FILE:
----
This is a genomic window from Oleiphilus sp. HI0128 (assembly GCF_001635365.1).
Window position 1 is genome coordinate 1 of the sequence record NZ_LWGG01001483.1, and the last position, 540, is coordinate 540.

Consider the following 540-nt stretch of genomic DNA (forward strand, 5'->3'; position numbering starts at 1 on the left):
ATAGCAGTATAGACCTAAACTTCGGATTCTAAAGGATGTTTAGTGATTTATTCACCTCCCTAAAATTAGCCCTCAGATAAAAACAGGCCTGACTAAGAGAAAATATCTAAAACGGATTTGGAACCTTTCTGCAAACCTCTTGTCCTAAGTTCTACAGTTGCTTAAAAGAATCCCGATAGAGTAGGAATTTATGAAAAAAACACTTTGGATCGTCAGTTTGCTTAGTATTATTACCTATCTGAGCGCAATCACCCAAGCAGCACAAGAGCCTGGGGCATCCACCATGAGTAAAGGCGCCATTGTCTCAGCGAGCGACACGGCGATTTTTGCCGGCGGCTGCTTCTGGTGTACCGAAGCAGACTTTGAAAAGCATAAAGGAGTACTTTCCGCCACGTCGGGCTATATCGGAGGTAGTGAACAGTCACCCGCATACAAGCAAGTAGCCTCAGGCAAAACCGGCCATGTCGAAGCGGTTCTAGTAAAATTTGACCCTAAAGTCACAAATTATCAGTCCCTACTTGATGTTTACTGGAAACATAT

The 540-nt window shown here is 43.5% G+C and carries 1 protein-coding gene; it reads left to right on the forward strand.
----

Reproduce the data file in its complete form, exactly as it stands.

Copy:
This is a genomic window from Oleiphilus sp. HI0128 (assembly GCF_001635365.1).
Window position 1 is genome coordinate 1 of the sequence record NZ_LWGG01001483.1, and the last position, 540, is coordinate 540.

Consider the following 540-nt stretch of genomic DNA (forward strand, 5'->3'; position numbering starts at 1 on the left):
ATAGCAGTATAGACCTAAACTTCGGATTCTAAAGGATGTTTAGTGATTTATTCACCTCCCTAAAATTAGCCCTCAGATAAAAACAGGCCTGACTAAGAGAAAATATCTAAAACGGATTTGGAACCTTTCTGCAAACCTCTTGTCCTAAGTTCTACAGTTGCTTAAAAGAATCCCGATAGAGTAGGAATTTATGAAAAAAACACTTTGGATCGTCAGTTTGCTTAGTATTATTACCTATCTGAGCGCAATCACCCAAGCAGCACAAGAGCCTGGGGCATCCACCATGAGTAAAGGCGCCATTGTCTCAGCGAGCGACACGGCGATTTTTGCCGGCGGCTGCTTCTGGTGTACCGAAGCAGACTTTGAAAAGCATAAAGGAGTACTTTCCGCCACGTCGGGCTATATCGGAGGTAGTGAACAGTCACCCGCATACAAGCAAGTAGCCTCAGGCAAAACCGGCCATGTCGAAGCGGTTCTAGTAAAATTTGACCCTAAAGTCACAAATTATCAGTCCCTACTTGATGTTTACTGGAAACATAT

The 540-nt window shown here is 43.5% G+C and carries 1 protein-coding gene; it reads left to right on the forward strand.